Outdoor Quotes: (Fishing)

My biggest worry is that my wife (when I''m dead) will sell my fishing gear for what I said I paid for it.

Koos Brandt

Outdoor Survival

Outdoor Survival

Outdoor survival can mean different things to different people. Essentially, it is staying alive under adverse conditions. But whether you are a combat soldier, or a survival enthusiast wanting to live wild for a week, preparation is essential.

Preparation for a survival situation consists of four basic essentials, in the following order: -

  • Mental Attitude
  • Knowledge
  • Training and Practice
  • Equipment

Mental Attitude

Your mental attitude is probably the most important factor. Whether on your own, or with others, morale could be critical. You must have the will to survive. If morale drops low enough, you just give up.

In the film ‘The Edge’, Charles Morse (played by Anthony Hopkins) tells his co-survivors that most people in their situation die of shame.

This may be shame of getting into the situation in the first place, or shame of things that have since gone wrong, or just shame that you don’t know what to do. It is also very common for a survivor to feel ashamed that others died and they didn’t. This shame will affect your morale and your will to live.

Your Mental Survival Kit is probably the most important item in a survival situation.


The next most important factor is knowledge. If you have the knowledge necessary for survival, it will make you more confident and less fearful – your mental attitude will be right.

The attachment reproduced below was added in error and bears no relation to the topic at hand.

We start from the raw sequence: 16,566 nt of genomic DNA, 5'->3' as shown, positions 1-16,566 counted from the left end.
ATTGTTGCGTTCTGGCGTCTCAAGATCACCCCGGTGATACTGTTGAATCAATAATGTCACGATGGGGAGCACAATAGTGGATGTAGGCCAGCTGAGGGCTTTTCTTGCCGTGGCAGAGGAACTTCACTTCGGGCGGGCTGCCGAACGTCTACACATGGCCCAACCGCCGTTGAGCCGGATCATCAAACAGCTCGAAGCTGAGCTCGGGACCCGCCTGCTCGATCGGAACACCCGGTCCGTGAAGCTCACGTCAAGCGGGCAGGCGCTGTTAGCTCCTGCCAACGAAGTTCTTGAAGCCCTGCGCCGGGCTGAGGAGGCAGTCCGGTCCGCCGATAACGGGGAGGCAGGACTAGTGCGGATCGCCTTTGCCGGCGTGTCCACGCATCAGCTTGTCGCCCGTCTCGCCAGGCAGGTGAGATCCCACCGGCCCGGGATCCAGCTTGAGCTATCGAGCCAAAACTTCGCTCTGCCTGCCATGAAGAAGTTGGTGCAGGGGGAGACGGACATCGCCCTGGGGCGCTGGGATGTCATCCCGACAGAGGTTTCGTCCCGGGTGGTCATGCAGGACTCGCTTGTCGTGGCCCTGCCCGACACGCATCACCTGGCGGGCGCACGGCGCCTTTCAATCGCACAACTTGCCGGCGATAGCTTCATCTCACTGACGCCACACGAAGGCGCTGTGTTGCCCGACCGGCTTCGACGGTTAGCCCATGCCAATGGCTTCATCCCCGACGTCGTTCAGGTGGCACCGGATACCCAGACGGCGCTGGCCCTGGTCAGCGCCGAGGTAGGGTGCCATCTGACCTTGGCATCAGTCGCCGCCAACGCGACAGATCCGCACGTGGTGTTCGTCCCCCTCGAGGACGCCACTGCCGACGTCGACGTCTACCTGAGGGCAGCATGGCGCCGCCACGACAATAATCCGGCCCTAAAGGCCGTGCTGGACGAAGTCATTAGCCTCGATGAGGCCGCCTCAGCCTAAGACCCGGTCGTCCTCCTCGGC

Not only should you know how to use a compass, but also how to navigate without a compass.

You should know how to light a fire and the different types of fire that could be constructed dependant on the situation.

You should know how to find food, water and shelter – how to use nature to the full.

You should know how to maintain your health. What are the danger signs of dehydration, hypothermia, or frostbite? How can you avoid food poisoning and other health hazards?

Get to know the area you will operate in. Try to memorize landmarks and river directions in case you find yourself without a map. Find out about the people, climate, vegetation and animal life. What is the weather likely to be?

Survival Training & Practice

The more you practice the better you will be. Learn how to put your knowledge to use and keep practicing. If you are a bit rusty things will take longer, and time could of the essence. You may, for example, only have minutes to get your signal fire going, so practice.


The last thing on the list is equipment. If you have the right mental attitude, the knowledge, and have trained and practiced putting that knowledge to use, you may be able to survive without any kit. Add good outdoor equipment and you will be ready for anything.

Check out our section on Camping Equipment for advice on sleeping bags, torches and knives.

It is also a good idea to have an emergency survival kit kept in a small container like a 2oz tobacco tin.

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